A Thousand Ways to Pay Attention: A Memoir of Coming Home to My Neurodivergent MindA Thousand Ways to Pay Attention: A Memoir of Coming Home to My Neurodivergent Mind by Rebecca Schiller. This is an excellent memoir about the inner workings of a neurodivergent mind. Schiller shows us how one mind can work differently from others in a beautiful, raw, and authentic way. Having recently moved her young family into a new way of life, on a small homestead with vegetable beds, chickens, and goats to look after, she is not only finding her feet in nature, but also undergoing many medical tests to find the right diagnosis. ~ Becky Doherty
Six Walks: In the Footsteps of Henry David ThoreauSix Walks: In the Footsteps of Henry David Thoreau by Ben Shattuck. Shattuck is the perfect companion on his Thoreau-inspired ambles on the beach and through the woods. The book succeeds as an extremely agreeable example of armchair travel combined with masterful nature writing. It also ignited in me a new curiosity about his muse, Henry David Thoreau. Sprinkle in the kindness of strangers, the importance of friendship, and the comfort of family, Six Walks is a deeply personal and highly relatable excursion by a very talented writer. ~ Stan Hynds
The Last Days of Roger Federer: And Other EndingsThe Last Days of Roger Federer: And Other Endings by Geoff Dyer. Geoff Dyer returns with this study ostensibly on “late style.” The book is built from small sections of prose, usually no more than a page, that follow a pattern of one topic gradually shifting into the next which might not outwardly seem connected until Dyer brilliantly makes his point clear. Structured along threads like tennis (both the pros and his own avid playing), Nietzsche, Philip Larkin’s poetry, the effects of Covid, Jazz, almost confrontationally “interdisciplinary,” it offers a bounty of riches and meditations from one of our most talented critics. ~ Dafydd Wood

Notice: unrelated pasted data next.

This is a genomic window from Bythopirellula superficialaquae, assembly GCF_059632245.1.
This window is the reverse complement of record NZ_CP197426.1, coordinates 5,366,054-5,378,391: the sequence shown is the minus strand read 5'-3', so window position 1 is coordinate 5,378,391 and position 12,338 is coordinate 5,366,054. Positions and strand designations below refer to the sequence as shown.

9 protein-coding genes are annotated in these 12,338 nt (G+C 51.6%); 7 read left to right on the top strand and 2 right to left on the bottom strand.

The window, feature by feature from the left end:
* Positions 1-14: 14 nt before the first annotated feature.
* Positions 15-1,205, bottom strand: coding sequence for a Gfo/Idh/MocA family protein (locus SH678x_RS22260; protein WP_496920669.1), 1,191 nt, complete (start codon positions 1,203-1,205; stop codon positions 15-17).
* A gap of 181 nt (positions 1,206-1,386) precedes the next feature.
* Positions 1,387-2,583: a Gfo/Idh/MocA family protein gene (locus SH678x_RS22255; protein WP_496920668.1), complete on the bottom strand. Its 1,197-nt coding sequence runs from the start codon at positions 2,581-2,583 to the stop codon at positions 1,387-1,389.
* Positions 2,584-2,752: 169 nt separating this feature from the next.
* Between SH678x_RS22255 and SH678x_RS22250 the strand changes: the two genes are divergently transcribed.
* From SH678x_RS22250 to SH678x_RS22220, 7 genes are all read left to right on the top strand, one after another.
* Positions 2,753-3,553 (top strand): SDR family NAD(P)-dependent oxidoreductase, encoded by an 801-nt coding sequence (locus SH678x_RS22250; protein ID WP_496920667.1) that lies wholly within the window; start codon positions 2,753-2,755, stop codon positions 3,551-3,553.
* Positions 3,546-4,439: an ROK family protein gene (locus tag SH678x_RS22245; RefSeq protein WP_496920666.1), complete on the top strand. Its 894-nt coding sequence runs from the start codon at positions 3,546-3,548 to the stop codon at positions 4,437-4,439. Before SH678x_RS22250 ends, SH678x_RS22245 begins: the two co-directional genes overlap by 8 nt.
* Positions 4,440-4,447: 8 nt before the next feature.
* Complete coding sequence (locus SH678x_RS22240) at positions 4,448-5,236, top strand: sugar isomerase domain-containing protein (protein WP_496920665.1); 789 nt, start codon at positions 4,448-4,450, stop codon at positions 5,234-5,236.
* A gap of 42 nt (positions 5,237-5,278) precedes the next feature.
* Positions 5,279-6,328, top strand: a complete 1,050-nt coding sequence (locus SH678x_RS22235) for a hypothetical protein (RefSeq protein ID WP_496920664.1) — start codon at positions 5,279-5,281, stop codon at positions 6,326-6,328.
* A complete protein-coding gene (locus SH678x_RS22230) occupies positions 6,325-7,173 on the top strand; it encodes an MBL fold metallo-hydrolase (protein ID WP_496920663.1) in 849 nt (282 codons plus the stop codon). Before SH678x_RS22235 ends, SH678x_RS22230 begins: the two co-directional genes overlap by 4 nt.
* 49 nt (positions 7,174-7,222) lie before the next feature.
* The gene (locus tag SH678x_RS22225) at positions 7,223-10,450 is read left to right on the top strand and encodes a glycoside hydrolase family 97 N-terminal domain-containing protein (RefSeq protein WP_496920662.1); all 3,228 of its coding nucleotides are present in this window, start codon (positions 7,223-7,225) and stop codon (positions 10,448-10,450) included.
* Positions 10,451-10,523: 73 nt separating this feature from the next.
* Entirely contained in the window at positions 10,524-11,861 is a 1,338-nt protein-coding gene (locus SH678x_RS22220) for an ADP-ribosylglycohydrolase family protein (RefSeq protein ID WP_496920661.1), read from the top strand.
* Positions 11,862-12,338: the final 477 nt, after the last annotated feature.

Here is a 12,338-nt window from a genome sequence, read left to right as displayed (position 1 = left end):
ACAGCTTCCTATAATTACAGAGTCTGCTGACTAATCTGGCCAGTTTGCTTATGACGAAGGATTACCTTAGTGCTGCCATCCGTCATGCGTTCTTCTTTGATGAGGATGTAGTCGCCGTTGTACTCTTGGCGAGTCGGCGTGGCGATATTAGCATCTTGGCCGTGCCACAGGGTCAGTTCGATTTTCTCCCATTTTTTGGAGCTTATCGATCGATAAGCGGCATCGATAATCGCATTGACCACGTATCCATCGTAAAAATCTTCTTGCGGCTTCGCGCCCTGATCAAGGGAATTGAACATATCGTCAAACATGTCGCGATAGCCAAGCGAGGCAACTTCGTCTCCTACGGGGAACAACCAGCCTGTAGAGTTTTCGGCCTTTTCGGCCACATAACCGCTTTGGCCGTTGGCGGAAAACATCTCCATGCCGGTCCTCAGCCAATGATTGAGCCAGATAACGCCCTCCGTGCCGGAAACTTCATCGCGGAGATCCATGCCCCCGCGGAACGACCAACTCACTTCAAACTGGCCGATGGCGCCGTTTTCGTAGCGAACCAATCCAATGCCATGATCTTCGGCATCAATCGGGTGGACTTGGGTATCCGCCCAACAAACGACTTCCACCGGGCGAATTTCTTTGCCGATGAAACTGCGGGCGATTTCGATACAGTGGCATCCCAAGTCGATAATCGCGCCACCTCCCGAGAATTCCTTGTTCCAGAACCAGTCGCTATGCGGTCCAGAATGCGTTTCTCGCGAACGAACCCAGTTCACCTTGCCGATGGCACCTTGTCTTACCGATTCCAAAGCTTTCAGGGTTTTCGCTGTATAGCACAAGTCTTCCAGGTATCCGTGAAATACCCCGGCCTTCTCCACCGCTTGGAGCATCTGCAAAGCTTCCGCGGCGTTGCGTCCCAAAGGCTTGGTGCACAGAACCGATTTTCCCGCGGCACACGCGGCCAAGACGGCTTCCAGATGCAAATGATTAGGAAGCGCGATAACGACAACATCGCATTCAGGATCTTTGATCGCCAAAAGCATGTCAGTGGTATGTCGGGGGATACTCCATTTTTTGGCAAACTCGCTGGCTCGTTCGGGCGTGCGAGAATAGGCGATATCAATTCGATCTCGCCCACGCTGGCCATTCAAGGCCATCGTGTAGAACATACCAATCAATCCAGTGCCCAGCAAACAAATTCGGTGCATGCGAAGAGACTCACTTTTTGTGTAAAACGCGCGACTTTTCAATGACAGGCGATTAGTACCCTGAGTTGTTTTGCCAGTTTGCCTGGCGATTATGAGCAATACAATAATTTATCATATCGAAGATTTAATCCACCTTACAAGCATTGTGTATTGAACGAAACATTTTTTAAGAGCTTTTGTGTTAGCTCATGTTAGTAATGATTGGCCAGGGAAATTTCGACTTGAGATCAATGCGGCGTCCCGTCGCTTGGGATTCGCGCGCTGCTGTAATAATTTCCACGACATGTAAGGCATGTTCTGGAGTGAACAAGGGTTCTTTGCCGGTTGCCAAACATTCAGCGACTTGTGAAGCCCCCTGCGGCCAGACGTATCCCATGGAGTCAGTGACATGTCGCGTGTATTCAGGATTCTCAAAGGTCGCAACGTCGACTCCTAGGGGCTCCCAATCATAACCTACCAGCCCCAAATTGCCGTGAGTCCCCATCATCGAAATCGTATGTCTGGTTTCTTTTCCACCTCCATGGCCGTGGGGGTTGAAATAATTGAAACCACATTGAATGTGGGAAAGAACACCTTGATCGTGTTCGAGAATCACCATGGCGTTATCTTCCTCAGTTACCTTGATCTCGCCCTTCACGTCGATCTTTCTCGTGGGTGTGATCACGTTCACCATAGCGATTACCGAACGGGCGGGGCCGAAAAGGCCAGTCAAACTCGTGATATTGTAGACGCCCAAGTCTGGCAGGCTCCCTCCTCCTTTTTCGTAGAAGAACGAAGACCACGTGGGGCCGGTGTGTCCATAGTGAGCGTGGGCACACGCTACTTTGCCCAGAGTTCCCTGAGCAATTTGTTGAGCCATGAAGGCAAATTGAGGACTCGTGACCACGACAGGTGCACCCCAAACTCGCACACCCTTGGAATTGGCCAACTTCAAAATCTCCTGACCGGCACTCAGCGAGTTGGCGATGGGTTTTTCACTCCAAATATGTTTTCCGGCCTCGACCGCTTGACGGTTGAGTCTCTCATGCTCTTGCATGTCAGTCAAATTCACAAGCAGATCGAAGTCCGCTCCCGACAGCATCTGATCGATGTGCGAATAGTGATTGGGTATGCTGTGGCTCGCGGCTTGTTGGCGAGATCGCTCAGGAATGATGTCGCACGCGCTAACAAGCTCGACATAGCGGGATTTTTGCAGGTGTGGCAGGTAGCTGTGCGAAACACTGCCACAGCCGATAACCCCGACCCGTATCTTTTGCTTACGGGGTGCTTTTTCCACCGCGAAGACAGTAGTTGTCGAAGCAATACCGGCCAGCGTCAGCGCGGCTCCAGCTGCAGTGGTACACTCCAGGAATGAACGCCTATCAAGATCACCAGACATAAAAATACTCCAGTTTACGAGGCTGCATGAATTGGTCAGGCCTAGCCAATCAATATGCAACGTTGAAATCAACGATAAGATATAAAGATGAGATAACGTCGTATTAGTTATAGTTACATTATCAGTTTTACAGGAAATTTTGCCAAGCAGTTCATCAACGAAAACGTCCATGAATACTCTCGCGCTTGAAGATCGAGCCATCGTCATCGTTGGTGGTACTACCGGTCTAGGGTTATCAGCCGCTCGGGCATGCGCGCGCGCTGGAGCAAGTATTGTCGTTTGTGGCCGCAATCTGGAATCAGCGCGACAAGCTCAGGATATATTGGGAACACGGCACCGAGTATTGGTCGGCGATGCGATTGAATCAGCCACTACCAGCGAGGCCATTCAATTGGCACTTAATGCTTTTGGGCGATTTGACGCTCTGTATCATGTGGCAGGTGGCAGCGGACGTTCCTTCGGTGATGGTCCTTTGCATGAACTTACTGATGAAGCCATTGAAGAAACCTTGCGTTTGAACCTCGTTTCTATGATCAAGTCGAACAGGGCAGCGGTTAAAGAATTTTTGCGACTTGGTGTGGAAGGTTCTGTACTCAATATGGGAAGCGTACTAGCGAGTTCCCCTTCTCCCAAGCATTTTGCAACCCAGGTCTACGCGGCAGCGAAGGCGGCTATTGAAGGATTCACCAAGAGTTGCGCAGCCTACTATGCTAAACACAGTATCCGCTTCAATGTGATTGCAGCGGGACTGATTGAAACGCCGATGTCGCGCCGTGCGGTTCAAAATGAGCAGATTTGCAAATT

Some Girls DoSome Girls Do by Jennifer Dugan. This sweet, funny, gentle romantic comedy gave me so much joy. Readers of all ages will enjoy watching the love story unfold between out and proud track star Morgan and Ruby, an ornery (and very closeted) car mechanic and beauty queen. Dugan's books never disappoint! ~ Rachel Person
The Blacktongue ThiefThe Blacktongue Thief by Christopher Buehlman. Dark, witty and hard to put down, this is an easy fantasy novel to race through, featuring a cast of likable, flawed characters tied together on a daunting quest. I found it immensely enjoyable and consider the book one of the best new fantasies from the last couple years. Highly recommended for fans of Patrick Rothfuss or Tamsyn Muir. ~ James Case